Adrian Fenton, writing on the website of IIED (whose work I generally like), seems to be pushing the idea that community-based adaptation (that is, adaptation that builds upon/strengthens strategies employed at the local scale) and microfinance go hand-in-hand. I am not so sure this is a good idea – I feel like IIED has missed a fundamental point here – for most of the developing world, livelihoods are about avoiding and managing risks and challenges – and then capitalizing on any surplus that might come about after managing those risks.  As many have noted, this largely risk-averse approach to making a living hugely constrains opportunity because you cannot employ all of your resources in an effort to engage in markets/work off the farm/what have you – you have to effectively waste a bunch of them guarding against events that often don’t happen. One way in which this happens, which I lay out in my book and have discussed on this blog, is when people set up their livelihoods in a manner that allows them to temporarily deglobalize when markets turn against them.  This effectively requires holding back resources from market sale in case you have to rely on them directly.  For example, farmers who keep the deglobalization option open in their livelihoods hold back a portion of their labor from market engagement as they dedicate time to planting and raising food crops that might be used for subsistence purposes if the markets turn.

Given this fundamental characteristic of so many livelihoods that we see in the Global South, it seems to me that coupling adaptation (current community- and household-level livelihoods are, in effect, adaptation efforts that go on continuously) with microfinance applies the wrong medicine to the problem – people don’t need more capital, they need a way to free up the various resources they already have from the necessary conservativism of their current livelihoods strategies.  Adding loans, even small loans, to the current livelihoods mix simply increases risk without necessarily providing benefits that offset that risk.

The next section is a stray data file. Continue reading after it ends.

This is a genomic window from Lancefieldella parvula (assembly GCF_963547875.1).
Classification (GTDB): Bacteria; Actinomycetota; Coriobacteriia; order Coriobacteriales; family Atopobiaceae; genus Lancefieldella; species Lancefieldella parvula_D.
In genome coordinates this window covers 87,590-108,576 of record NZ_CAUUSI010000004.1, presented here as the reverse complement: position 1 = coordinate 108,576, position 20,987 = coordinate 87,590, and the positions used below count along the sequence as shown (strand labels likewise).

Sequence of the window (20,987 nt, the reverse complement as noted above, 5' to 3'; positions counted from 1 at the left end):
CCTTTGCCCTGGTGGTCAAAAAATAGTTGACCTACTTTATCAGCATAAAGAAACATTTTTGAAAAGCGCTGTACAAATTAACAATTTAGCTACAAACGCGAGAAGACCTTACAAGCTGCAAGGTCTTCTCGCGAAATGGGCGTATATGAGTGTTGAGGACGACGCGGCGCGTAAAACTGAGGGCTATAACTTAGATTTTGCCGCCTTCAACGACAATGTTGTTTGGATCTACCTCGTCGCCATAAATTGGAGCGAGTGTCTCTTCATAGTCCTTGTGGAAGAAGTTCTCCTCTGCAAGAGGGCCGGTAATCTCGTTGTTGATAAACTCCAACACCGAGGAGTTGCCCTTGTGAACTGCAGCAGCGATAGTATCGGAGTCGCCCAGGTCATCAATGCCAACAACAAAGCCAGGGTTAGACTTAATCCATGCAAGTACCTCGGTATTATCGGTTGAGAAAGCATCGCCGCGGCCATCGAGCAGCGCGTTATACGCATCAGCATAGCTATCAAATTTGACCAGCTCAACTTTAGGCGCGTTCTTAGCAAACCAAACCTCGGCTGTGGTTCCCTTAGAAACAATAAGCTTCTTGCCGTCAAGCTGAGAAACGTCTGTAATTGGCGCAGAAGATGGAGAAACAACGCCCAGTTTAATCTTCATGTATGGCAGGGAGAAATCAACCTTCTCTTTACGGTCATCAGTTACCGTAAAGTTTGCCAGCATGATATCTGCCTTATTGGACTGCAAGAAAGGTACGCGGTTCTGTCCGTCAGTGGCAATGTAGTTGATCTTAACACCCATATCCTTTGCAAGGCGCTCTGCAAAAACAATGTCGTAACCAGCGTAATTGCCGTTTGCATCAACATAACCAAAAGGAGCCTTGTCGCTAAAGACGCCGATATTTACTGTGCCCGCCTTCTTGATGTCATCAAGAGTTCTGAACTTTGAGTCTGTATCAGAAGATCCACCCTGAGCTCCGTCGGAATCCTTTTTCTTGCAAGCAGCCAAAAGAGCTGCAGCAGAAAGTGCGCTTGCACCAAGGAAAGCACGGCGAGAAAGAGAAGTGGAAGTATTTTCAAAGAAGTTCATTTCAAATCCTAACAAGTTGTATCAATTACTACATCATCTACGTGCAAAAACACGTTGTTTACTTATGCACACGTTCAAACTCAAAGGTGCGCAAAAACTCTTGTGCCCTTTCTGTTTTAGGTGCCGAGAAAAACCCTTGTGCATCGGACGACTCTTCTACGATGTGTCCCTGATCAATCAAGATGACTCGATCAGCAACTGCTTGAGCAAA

Instead, it seems to me we ought to be shifting our focus toward microinsurance and away from microfinance – microinsurance provides the safety net that enables risk-taking at the household and community level, and therefore empowers people to use their existing resources in the manner they best see fit.  In short, it allows us to meet some of the financial requirements for adaptation without having to create new financial vehicles, and new forms of risk in already-stressed livelihoods.  This is a much more direct means of addressing the challenges to local livelihoods posed by climate change impacts and raising the capital needed to address future risks, rather than offering seed capital, hoping the business/effort works out with enough profit to pay back the loan and provide a large surplus that might then be employed to address climate change.

This strikes me as the adaptation and development version of Occam’s razor – when evaluating plans for future adaptation efforts, select the one that requires the fewest new institutions and steps to raise the capital/resources necessary to meet future challenges.